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Baxter expands renal business with Gambro buy

Updated: January 6, 2013 9:46AM



Baxter International Inc.’s planned $4 billion acquisition of Sweden-based dialysis products maker Gambro AB, will significantly strengthen and diversify Baxter’s renal business product line, but it remains unclear how much it will boost its organic sales growth, analysts say.

Deerfield-based Baxter announced Tuesday it will acquire Gambro, the No. 3 provider of dialysis products and technologies used in hemodialysis, or dialysis that is performed in a hospital or clinic setting.

The acquisition marks Baxter’s biggest in two decades and is among a half a dozen it has made in the past 18 months. Gambro had 2011 revenues of roughly $1. 6 billion.

Baxter, the No. 2 dialysis products maker behind market leader Germany-based Fresenius Medical Care, has focused on peritoneal dialysis products, which are used in patients’ homes. Baxter’s renal business generates about $2.5 billion in sales annually, or roughy 20 percent of its revenues. The Gambro purchase will boost its renal business sales to about $4.2 billion or about 25 percent of its revenues, said Morningstar Inc. analyst Karen Andersen.

“I think it’s a smart move,” she said. “Really the vast majority of people in the world on dialysis are in a hospital or in a clinic for their dialysis, and Gambro really gives them the opportunity to instantly add that critical mass of dialysis offerings, since they focus more on the hospital and clinic options.”

Baxter noted more than two million patients globally are on some form of dialysis with dialysis treatment rates increasing more than 5 percent annually due in part to rising rates of diabetes and high blood pressure.

Health care providers are seeking comprehensive dialysis offerings, which vary by region, to serves patient based on clinical need, existing infrastructure and reimbursement policy, Baxter said, adding the deal will provide long-term growth opportunities for Baxter around the world.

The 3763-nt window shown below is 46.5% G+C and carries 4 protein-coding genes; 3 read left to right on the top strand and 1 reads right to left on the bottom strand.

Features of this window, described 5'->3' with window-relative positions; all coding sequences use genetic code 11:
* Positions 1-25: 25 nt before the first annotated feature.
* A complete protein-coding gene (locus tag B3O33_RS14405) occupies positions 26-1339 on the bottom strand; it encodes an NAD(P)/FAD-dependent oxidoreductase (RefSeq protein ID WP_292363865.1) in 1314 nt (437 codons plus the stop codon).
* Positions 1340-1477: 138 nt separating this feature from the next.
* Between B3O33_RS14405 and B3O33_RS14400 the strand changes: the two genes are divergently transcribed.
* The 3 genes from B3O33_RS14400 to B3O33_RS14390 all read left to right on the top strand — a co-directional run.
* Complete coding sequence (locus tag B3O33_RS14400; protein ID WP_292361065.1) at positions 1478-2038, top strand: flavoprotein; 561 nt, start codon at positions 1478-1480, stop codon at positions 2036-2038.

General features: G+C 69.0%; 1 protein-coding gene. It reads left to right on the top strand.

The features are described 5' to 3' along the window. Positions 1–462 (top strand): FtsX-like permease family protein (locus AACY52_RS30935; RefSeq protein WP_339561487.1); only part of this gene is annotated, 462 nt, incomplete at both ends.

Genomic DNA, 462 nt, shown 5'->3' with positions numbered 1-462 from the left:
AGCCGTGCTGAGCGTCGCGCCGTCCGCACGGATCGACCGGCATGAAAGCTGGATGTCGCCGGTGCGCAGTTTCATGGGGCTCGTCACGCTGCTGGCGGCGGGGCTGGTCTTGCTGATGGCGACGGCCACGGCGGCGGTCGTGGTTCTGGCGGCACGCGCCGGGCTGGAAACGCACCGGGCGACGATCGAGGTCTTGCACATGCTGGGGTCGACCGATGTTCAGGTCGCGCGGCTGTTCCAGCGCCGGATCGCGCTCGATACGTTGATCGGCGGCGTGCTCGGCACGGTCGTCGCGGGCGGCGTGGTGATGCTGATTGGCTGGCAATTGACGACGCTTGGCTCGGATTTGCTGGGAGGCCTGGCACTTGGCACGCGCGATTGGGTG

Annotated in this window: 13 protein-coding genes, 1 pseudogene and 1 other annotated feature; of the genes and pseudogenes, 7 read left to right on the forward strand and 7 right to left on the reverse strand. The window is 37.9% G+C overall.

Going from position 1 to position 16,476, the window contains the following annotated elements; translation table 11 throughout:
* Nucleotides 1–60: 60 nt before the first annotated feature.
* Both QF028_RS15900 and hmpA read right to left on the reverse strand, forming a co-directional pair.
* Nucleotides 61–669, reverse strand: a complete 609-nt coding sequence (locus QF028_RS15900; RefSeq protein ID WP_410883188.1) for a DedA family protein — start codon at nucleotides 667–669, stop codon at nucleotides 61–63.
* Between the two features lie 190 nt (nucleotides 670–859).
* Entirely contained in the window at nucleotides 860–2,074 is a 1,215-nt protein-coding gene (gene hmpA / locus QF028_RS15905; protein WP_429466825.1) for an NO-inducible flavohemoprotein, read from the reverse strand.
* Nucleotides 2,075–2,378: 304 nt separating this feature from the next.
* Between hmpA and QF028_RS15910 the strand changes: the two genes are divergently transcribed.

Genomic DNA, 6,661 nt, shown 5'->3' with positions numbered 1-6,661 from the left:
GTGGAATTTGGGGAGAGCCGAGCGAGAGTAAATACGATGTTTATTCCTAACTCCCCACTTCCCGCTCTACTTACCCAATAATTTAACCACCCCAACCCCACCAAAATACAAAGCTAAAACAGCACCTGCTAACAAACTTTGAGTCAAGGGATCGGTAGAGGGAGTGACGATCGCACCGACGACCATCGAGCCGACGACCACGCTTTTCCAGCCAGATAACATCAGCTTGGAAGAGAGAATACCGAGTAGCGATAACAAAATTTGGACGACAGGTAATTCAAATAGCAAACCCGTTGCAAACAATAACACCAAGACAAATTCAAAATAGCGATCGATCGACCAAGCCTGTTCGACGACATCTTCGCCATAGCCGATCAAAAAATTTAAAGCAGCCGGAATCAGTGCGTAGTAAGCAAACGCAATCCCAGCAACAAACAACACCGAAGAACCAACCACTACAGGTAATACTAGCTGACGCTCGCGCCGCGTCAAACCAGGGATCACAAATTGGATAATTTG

The acquisition enables Baxter to accelerate product sales in established markets such as Europe, where Gambro has an extensive footprint, and Baxter can expand Gambro’s reach in high-growth regions of Latin America and the Asia-Pacific region, where Baxter has steadily grown its peritoneal dialysis business.

“This transaction will provide attractive returns and enhance Baxter’s sales and earnings growth over the company’s current long-rang financial plan,” Baxter Chairman and Chief Executive Officer Robert Parkinson said in a statement.

Baxter said it now expects over its five-year long-range financial plan to increase sales by 7 to 8 percent, up from 5 percent it forecast earlier, excluding the impact of foreign currency, and it expects to grow adjusted earnings per diluted share in the 8 to 10 percent range both on a compounded annual basis, up from an earlier forecast of 7 percent to 9 percent.

The planned purchase meets Baxter’s acquisition criteria, including improving the company’s revenue growth rates and increasing “their international exposure, specifically in emerging markets where many of these technologies have not historically been either available or broadly adopted,” said William Blair & Co. analyst Ben Andrew. “With its global footprint, Baxter can bring these products to a wider market, so there’s a real opportunity there.”

But the challenge with the acquisition is that Gambro has been a relatively flat revenue growth business for some time, Andrew said.

“I don’t think this is a lay up from an execution standpoint,” regarding revenue growth, Andrew said.

Morgan Stanley analyst David Lewis echoed a similar view in a research note.

“Baxter’s ability to drive growth acceleration in Gambro is the biggest unknown in this transaction,” Lewis stated.

Pending regulatory approval, the deal is expected to close in the first half of 2013.

Baxter said excluding special items, it expects the transaction to be dilutive to adjusted earnings per diluted share by $0.10 to $0.15 in 2013 and neutral to modestly accretive to adjusted earnings per diluted share in 2014. Excluding the impact of special items and estimated amortization of intangible assets, the company said it expects the transaction to be neutral to adjusted earnings per diluted share in 2013, and accretive in 2014 by $0.20 to $0.25 per diluted share.



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